could it be the bit depth of the cert is conflicting with a browser experience of a lower or higher bit based computer ?
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ParanormasticCryptographic EngineerCommented:
error page 403.4 could be replaced to redirect to https would redirect a failed attempt.  Your cert is in place and seems  to be working okay though.

This is an SGC cert, the crypto strength should not matter as much - it should "step up" to the best the server can support, even if the client does not support it in most cases (that is the purpose of this type of cert).

The screenshot points to a name mismatch.  I would wonder if they are entering https://widener.edu (without the www.) as the cert is only issued for www.widener.edu (which is fine).  Or maybe they are using an old link from google or something that points to some other site prefix besides www - something along those lines where the site name is just wrong anyways, regardless of the theorized reasons I'm offering.  You non-ssl page will redirect to include the www if they aren't there, but this cannot happen if they are using https since it needs to resolve that before it can redirect.  They are either typing it in wrong or got a bad link from somewhere (an email or referring page).
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JAaron AndersonProgramming Architect @ Widener UniversityAuthor Commented:
yes you are right on target.
the CA cert is www.widener.edu ; it was unfortunately not left as a wildcard (*.widener.edu) for future expansion and utilization with vanity subdomains.

I have made a 301 redirect for the http://widener.edu/* to resolve to http://www.widener.edu/* but cannot get https:// to steer because it would require an additional IP on the server so encrypted host headers could reach their destinations. I know they cannot be read because the host headers are scrambled.

So the only thing I can do without getting another cert is to trim all 80 access to http://www.widener.edu - this should rectify 99% of the experiences.

thanks
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ParanormasticCryptographic EngineerCommented:
You could redirect 403.4 traffic back to the home page and have a 'there was a problem with the address you entered' or something while it redirects back to the home page.  If they accept the certificate name mismatch warning then it will go forward to the correct URL as it does on 80, and if they don't they you have the redirect from 403.4.

If you have the ability to set up another port and use a load balancer or something for the non-www then you could get a startssl free cert (in most browsers cert store now, unlike other freebies) and populate that there without spending anything more.  You could host both certs on that and redirect to the appropriate port on the web server or something.

There are a few different ways to tweak this stuff around, some of them are kind of annoying and some work better than others.  What you have sounds pretty good to me.
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JAaron AndersonProgramming Architect @ Widener UniversityAuthor Commented:
thx Paranormastic for your thoughts, please consider this plight.

Getting users to accept the certificate name mismatch warning is a hurdle I want to circumvent. Our user target audience is 18yr old users who by evidence of supporting their user experience, stop dead in their tracks when prompted because they see the cert notification as a complete error that prevents them from preceding.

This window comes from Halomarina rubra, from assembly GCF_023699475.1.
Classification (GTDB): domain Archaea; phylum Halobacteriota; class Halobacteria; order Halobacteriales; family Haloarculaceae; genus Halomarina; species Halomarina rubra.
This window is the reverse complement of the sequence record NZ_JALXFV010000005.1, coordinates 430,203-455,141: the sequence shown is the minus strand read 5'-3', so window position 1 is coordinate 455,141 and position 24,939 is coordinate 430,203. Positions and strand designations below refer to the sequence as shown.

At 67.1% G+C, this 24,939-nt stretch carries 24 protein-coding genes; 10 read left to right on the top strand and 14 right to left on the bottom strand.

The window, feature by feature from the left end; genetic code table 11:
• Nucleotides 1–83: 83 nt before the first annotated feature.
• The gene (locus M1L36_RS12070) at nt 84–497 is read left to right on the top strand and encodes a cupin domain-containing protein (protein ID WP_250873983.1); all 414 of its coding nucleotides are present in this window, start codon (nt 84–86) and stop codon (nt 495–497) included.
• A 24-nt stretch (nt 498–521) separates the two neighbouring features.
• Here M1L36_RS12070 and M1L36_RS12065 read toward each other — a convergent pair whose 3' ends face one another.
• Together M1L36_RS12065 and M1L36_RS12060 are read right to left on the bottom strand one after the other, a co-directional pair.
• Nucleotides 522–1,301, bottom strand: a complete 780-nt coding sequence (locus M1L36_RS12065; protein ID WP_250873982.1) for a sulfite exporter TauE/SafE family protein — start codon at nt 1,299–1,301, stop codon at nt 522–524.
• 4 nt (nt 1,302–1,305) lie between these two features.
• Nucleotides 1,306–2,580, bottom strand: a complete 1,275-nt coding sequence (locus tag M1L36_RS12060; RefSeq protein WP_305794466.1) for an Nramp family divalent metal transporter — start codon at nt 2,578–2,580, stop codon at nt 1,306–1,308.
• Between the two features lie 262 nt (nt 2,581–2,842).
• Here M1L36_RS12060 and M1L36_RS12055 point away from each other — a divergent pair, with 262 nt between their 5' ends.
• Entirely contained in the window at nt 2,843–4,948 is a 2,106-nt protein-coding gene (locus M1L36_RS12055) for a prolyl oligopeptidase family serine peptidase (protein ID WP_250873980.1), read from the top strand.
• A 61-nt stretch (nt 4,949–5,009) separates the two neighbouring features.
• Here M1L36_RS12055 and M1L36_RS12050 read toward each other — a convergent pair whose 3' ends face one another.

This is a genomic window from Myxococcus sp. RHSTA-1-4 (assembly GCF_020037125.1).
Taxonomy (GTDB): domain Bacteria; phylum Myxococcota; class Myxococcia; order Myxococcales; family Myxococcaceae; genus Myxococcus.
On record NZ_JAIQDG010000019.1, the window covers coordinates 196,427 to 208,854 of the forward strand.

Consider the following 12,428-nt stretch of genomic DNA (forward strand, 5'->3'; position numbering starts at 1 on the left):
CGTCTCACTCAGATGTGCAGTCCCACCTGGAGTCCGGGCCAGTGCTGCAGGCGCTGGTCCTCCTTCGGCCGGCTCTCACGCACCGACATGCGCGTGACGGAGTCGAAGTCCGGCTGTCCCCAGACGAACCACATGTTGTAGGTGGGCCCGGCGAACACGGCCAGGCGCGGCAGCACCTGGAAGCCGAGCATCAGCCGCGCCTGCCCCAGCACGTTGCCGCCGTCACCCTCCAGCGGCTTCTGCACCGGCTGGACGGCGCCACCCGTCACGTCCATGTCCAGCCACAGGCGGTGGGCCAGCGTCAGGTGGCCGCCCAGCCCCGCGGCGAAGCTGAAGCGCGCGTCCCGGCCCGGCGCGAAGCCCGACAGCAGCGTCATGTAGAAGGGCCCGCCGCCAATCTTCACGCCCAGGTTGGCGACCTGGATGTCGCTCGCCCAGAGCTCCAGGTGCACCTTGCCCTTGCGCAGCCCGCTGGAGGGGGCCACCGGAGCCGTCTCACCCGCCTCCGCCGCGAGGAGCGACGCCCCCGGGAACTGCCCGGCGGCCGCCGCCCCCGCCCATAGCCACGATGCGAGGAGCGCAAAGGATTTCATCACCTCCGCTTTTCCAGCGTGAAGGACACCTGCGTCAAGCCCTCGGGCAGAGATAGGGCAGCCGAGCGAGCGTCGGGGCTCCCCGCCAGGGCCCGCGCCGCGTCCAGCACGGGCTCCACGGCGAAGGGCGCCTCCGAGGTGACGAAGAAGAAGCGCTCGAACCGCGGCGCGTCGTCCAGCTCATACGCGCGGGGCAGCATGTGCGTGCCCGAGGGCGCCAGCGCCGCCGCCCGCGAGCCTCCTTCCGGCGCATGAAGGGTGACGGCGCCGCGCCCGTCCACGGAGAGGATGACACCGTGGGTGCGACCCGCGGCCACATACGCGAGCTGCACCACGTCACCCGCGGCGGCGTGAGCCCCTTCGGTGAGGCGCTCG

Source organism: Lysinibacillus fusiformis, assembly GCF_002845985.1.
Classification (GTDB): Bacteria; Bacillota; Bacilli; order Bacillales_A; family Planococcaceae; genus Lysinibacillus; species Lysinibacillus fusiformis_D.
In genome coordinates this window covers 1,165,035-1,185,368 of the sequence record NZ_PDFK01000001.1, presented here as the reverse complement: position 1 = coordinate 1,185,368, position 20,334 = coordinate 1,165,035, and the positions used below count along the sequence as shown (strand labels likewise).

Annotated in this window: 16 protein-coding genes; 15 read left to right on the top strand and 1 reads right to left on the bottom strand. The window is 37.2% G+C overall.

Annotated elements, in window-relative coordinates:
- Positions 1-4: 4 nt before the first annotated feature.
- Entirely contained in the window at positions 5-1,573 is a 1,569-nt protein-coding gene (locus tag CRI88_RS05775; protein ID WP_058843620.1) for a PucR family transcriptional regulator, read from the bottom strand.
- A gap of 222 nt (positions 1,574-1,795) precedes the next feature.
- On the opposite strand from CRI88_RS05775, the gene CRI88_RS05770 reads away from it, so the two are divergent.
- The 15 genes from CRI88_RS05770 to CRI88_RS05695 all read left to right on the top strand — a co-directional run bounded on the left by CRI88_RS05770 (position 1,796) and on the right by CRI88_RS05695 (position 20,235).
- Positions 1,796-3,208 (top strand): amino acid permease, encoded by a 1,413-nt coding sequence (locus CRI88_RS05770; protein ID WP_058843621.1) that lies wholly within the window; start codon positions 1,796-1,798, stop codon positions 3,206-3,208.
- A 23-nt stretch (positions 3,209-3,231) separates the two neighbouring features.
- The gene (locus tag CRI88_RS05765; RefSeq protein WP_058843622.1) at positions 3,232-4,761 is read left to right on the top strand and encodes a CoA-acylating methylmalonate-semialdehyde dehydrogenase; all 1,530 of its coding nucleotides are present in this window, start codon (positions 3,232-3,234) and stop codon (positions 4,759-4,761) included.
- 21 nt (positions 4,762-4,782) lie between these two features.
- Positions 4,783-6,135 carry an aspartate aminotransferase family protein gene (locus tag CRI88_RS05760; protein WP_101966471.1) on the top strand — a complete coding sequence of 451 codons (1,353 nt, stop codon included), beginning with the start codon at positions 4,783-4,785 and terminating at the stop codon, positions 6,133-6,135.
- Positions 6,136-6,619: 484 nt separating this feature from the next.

I am tasked with doing all I can to NOT let that cert mismatch notification appear at all in the critical path of the user experience.

>>startssl free cert
neat approach, Although I had been turned down for a fully trusted CA, I will present this as an option.

>>pretty good
I appreciate that - its true we are supporting estimated 98% of our contingency, however I am aspiring to not leave one fledgling student behind frustrated with their web experience with out Brand... I do endeavor to correctly appropriately rectify the issue. thanks for your suggestions... keep em' coming. ;)
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ParanormasticCryptographic EngineerCommented:
The 'best' method I'm thinking of is using a multi-domain cert (aka SAN, UC/Unified Communications) where you can have it issued to domain.com and www.domain.com as both being valid.  If they are willing to spring for the verisign SGC cert then I don't see what the deal is here - a SAN for the cert here is worth much more than the rest of the hassle.  See if they'll trade that for a 3 year cert discount to offset the cost:)  Btw, its about time to renew the certificate anyways.

I'm guessing Microsoft does not have a better solution for this either - this isn't pulling up for me at all :)
https://microsoft.com/



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ParanormasticCryptographic EngineerCommented:
If having Verisign isn't as big of an issue, you can get a SAN cert from GoDaddy for under 100 bucks/year.  They're not Verisign, but they do have extremely good integration.  Its an option...
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JAaron AndersonProgramming Architect @ Widener UniversityAuthor Commented:
Yeah we had been trying everything and we believe it is because we had a HOST Record for the Server Common Name which the cert is assigned for in our DNS Server and NOT a physical  "A" Record entry.

although host records mimic the functionality of A and CNames, and typically perform their duties accordingly, they evidently get sticky and combative when dealing with certs if/when ONLY a hostrecord has entries in DNS.

In all, it was a good "hard-earned" learning thanks to Panaormatic & Rovastar for their provoking input to flush out what the solution was by process of elimination. :)